Enclosed and partly hidden by the surrounding buildings on the corner of Piazza Vittorio Emanuele II and Via Napoleone III, the complex of Sant’Eusebio is one of the jewels of the Rione Esquilino. It is one of the oldest churches in Rome and has its first historical mention in a graffito of the year 474 in the catacombs of St. Marcellinus and Peter: according to tradition, it was built over the Domus of Eusebius, a 4th century Roman presbyter who died of starvation in his house after being sentenced by the Arian emperor Constantius II to house arrest.
Recorded in the acts of the Council of Pope Symmachus in 499 and counted among the Lenten stations of Rome during the reign of Pope Gregory the Great, the church was restored for the first time already in the 8th century. In 1238 it was rebuilt again by Pope Gregory IX, who re-consecrated and dedicated it to Saints Eusebius and Vincent: a tablet commemorating the rebuilding may still be found in the porch of the church. In the Middle Ages, the church was granted to the Celestine congregation; at the end of the 16th century, the annexed monastery housed one of the first printing workshop in the city. At the beginning of the 19th century, the complex was granted to the Society of Jesus who in turn were expelled in 1873, when the monastery was seized by the state. The future of the church was finally settled in 1889 when the parish was erected and staffed by diocesan clergy.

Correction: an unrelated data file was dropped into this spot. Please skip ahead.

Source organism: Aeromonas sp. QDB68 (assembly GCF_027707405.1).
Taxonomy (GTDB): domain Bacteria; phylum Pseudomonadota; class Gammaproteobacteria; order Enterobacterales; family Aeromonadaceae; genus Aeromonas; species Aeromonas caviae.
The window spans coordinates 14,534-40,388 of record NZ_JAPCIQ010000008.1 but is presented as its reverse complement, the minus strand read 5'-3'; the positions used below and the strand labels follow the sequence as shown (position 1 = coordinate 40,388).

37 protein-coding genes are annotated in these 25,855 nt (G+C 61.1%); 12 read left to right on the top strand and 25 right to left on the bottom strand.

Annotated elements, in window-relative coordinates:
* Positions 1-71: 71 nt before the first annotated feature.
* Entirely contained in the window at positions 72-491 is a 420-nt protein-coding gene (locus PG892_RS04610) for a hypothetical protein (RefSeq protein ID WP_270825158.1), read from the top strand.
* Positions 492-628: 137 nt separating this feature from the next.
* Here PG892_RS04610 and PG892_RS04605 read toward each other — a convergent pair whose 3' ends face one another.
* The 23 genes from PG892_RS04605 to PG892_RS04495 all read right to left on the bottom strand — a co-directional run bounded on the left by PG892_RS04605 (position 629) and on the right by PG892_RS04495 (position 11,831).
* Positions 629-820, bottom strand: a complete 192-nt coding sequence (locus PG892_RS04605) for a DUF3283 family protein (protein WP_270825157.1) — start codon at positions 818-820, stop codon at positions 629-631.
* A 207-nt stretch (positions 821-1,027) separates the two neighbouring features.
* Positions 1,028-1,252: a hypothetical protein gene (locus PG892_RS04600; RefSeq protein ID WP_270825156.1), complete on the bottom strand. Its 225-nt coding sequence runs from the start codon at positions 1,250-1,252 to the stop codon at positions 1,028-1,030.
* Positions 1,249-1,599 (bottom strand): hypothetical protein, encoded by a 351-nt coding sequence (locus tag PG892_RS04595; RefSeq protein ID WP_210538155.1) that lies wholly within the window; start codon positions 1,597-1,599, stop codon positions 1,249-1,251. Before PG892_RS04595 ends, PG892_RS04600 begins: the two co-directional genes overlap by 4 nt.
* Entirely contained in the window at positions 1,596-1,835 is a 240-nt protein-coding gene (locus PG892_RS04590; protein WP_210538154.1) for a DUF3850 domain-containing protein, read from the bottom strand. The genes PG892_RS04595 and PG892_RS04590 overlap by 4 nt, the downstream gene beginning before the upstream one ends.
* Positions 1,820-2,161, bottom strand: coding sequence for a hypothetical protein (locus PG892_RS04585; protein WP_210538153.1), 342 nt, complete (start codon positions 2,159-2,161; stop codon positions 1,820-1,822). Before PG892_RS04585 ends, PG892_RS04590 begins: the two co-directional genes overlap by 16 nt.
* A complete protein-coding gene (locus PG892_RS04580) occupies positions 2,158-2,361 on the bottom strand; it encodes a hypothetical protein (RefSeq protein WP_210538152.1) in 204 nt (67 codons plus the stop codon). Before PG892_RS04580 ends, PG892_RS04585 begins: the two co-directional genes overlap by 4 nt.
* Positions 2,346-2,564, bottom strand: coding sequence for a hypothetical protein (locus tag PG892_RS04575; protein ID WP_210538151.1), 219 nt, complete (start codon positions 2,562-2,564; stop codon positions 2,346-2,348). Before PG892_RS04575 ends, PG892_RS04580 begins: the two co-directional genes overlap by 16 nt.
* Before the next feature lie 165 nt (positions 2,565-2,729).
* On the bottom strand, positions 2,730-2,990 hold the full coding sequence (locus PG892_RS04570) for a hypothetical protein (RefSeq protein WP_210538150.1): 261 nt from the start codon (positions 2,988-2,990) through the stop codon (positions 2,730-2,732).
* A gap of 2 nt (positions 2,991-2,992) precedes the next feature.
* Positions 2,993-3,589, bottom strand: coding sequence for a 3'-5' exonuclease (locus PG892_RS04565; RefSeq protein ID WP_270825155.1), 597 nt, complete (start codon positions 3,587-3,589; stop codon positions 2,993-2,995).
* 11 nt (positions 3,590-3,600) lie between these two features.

Due to the many restorations and renovations that have marked its centuries-old history, the bell tower with three-mullioned windows is the only piece of Gregory XI’s building from the 13th century basilica and the church today goes mostly back to the extensive work of the 18th century. The elegant and lively facade with a five-arched portico was built in 1711 by Carlo Stefano Fontana, nephew of the more famous Carlo Fontana, under the pontificate of Clement XI. The double flight staircase giving access to the church, which is raised above the street level, is much more recent and is due to the excavation works for the construction of Piazza Vittorio Emanuele II and the new residential area on the Esquiline Hill after the Unification of Italy.
The interior of the church was renovated in the 17th century by Onorio Longhi (who remodelled the high altar and presbyterium area) and by Niccolò Picconi around the middle of the 18th century, and it is mostly painted in a cream colour with some gilded stucco. The most important artwork in the church is the fresco on the main nave ceiling with St Eusebius in Glory and a multitude of angelic figures: it was commissioned to Anton Raphael Mengs in 1757, the Bohemian artist later acclaimed throughout Europe as the greatest exponent of neoclassical art. From the sacristy it is possible to admire the cloister attributed to Domenico Fontana, now belonging to the Italian police forces.
Outside the church, a small piazza hosts an annual blessing for the animals of Romans, on the 17 January – the feast of St. Anthony the Abbot: this tradition dates back to 1437 and was transferred here in the early 20th century for security and public order reasons from the nearby Church of Sant’Antonio Abate.
For the timetable of the masses and visiting conditions, please consult the contacts.
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